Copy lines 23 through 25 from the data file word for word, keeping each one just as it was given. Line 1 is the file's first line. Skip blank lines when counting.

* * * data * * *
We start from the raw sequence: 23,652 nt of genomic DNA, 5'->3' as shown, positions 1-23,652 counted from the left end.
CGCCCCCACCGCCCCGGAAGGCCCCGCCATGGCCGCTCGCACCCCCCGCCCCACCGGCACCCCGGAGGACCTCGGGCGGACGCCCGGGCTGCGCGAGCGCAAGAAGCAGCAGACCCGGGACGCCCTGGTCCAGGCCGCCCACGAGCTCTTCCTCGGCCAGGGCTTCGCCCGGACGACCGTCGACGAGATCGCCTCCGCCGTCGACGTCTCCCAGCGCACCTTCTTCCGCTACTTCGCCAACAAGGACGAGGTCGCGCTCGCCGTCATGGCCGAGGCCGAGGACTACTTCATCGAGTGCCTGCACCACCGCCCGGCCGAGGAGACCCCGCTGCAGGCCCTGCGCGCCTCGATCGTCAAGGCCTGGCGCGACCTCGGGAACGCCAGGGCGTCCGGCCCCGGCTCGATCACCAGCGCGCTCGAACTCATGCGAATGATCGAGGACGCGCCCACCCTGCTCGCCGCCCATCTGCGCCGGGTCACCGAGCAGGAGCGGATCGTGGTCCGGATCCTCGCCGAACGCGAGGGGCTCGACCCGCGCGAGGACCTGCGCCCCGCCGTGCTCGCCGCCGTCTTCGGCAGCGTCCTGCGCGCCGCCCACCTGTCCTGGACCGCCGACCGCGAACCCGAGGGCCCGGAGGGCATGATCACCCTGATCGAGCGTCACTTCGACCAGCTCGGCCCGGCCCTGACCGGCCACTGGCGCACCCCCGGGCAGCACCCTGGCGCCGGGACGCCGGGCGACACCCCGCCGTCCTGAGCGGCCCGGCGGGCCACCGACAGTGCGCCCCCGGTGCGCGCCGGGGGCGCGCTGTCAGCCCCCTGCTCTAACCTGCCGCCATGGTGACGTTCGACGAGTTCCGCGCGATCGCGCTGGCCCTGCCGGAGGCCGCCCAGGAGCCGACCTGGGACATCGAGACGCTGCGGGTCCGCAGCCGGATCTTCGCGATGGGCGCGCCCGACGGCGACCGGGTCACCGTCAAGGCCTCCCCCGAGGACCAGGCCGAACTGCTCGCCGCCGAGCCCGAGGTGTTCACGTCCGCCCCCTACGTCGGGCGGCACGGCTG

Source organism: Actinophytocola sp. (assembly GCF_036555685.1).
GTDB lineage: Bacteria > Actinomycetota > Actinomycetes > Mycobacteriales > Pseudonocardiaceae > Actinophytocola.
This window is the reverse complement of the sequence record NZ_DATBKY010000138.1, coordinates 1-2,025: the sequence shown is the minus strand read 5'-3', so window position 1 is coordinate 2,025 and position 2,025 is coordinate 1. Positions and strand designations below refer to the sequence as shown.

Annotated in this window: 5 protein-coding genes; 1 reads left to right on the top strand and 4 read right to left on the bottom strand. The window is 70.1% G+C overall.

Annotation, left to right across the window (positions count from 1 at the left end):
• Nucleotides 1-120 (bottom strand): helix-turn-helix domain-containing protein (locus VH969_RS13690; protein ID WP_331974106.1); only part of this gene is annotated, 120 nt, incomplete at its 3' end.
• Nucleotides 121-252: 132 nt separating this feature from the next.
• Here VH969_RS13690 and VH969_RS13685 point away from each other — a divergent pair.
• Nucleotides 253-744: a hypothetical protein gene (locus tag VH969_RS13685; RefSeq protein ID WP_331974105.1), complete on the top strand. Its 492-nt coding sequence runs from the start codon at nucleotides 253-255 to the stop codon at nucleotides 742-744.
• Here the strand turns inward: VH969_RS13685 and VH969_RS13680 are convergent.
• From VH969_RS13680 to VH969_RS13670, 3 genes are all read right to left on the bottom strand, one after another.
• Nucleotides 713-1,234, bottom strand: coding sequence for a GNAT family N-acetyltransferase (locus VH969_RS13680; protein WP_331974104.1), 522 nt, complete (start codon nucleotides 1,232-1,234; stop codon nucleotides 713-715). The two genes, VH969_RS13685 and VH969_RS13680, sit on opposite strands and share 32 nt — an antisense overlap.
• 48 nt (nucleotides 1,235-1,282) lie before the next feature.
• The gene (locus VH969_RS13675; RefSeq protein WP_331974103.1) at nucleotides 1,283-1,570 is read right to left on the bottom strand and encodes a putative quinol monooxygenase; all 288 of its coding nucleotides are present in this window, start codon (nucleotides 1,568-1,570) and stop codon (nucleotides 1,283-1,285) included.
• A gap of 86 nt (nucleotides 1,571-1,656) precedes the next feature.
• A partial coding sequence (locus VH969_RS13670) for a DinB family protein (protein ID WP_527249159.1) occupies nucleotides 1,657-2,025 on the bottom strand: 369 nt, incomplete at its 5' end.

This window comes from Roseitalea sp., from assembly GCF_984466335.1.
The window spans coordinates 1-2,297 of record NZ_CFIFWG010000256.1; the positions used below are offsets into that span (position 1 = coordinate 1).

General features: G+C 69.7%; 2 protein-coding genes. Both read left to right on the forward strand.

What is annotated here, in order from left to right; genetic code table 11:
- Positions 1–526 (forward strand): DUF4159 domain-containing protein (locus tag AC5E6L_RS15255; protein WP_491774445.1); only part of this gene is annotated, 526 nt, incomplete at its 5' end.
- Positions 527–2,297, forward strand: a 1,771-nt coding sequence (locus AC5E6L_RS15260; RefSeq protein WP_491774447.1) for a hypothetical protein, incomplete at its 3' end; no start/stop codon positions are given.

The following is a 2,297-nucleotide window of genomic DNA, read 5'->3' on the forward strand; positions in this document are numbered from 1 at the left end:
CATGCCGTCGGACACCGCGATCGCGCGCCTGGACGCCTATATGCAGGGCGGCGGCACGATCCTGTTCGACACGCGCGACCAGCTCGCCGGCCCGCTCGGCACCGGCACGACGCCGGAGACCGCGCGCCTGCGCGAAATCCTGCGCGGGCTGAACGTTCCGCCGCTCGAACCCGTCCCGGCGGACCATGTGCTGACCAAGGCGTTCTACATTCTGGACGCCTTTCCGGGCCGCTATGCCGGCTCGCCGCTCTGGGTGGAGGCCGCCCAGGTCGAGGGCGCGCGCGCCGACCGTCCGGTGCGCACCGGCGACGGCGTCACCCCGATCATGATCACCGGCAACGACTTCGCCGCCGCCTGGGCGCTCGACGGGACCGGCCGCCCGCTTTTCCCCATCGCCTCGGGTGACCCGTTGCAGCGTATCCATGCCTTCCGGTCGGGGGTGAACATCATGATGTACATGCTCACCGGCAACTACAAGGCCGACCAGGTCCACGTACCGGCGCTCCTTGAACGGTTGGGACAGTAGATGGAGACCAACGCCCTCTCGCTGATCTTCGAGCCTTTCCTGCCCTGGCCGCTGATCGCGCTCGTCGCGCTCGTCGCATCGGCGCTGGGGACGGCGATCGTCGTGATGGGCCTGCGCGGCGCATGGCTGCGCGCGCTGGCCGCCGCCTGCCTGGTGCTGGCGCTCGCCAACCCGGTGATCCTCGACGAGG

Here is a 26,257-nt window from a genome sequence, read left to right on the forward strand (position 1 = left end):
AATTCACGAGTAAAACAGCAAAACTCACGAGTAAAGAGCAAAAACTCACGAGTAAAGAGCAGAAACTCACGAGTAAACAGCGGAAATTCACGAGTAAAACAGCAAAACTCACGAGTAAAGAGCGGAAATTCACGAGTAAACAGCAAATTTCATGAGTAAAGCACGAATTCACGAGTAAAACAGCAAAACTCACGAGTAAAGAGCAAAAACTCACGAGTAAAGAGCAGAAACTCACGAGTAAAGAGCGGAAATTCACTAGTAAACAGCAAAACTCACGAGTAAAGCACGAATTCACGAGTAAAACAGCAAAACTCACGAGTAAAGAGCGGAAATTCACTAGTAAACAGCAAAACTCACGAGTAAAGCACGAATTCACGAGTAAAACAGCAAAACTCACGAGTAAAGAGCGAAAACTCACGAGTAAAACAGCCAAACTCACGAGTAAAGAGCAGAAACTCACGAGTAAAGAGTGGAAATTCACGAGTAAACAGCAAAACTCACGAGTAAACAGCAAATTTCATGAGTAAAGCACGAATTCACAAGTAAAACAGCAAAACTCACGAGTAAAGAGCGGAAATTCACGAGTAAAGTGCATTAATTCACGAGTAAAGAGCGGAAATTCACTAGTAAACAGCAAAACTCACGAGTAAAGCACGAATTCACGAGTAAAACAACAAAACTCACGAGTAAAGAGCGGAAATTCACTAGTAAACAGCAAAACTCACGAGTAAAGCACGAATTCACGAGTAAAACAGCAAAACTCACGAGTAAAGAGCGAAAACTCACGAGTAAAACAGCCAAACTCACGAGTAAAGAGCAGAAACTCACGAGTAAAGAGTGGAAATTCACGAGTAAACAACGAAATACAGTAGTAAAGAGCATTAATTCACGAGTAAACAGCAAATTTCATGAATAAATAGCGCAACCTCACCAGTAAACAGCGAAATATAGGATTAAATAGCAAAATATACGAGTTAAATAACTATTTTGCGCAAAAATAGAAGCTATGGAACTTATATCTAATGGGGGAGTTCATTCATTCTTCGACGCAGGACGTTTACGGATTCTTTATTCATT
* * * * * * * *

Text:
- Positions 1–526 (forward strand): DUF4159 domain-containing protein (locus tag AC5E6L_RS15255; protein WP_491774445.1); only part of this gene is annotated, 526 nt, incomplete at its 5' end.
- Positions 527–2,297, forward strand: a 1,771-nt coding sequence (locus AC5E6L_RS15260; RefSeq protein WP_491774447.1) for a hypothetical protein, incomplete at its 3' end; no start/stop codon positions are given.

The following is a 2,297-nucleotide window of genomic DNA, read 5'->3' on the forward strand; positions in this document are numbered from 1 at the left end: